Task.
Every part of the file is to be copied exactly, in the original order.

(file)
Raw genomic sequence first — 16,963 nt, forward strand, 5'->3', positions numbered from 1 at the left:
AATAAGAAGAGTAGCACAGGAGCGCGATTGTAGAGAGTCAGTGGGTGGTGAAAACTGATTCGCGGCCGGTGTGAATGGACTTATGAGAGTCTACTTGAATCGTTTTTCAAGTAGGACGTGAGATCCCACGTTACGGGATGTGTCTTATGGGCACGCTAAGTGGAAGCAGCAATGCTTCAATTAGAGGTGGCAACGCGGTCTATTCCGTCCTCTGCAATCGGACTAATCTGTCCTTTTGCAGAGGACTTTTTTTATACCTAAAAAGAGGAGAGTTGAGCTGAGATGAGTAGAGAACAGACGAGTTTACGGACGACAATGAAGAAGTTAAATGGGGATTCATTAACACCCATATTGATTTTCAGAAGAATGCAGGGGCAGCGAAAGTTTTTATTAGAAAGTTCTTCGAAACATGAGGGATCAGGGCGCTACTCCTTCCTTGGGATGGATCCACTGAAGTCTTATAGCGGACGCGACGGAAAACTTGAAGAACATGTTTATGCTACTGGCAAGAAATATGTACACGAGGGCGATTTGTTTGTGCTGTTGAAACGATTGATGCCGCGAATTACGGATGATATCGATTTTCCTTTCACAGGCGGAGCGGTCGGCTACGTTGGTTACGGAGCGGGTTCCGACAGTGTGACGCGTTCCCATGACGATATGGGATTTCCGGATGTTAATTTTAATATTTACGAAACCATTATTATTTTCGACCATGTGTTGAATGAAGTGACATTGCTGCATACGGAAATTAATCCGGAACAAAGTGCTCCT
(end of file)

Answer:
Raw genomic sequence first — 16,963 nt, forward strand, 5'->3', positions numbered from 1 at the left:
AATAAGAAGAGTAGCACAGGAGCGCGATTGTAGAGAGTCAGTGGGTGGTGAAAACTGATTCGCGGCCGGTGTGAATGGACTTATGAGAGTCTACTTGAATCGTTTTTCAAGTAGGACGTGAGATCCCACGTTACGGGATGTGTCTTATGGGCACGCTAAGTGGAAGCAGCAATGCTTCAATTAGAGGTGGCAACGCGGTCTATTCCGTCCTCTGCAATCGGACTAATCTGTCCTTTTGCAGAGGACTTTTTTTATACCTAAAAAGAGGAGAGTTGAGCTGAGATGAGTAGAGAACAGACGAGTTTACGGACGACAATGAAGAAGTTAAATGGGGATTCATTAACACCCATATTGATTTTCAGAAGAATGCAGGGGCAGCGAAAGTTTTTATTAGAAAGTTCTTCGAAACATGAGGGATCAGGGCGCTACTCCTTCCTTGGGATGGATCCACTGAAGTCTTATAGCGGACGCGACGGAAAACTTGAAGAACATGTTTATGCTACTGGCAAGAAATATGTACACGAGGGCGATTTGTTTGTGCTGTTGAAACGATTGATGCCGCGAATTACGGATGATATCGATTTTCCTTTCACAGGCGGAGCGGTCGGCTACGTTGGTTACGGAGCGGGTTCCGACAGTGTGACGCGTTCCCATGACGATATGGGATTTCCGGATGTTAATTTTAATATTTACGAAACCATTATTATTTTCGACCATGTGTTGAATGAAGTGACATTGCTGCATACGGAAATTAATCCGGAACAAAGTGCTCCT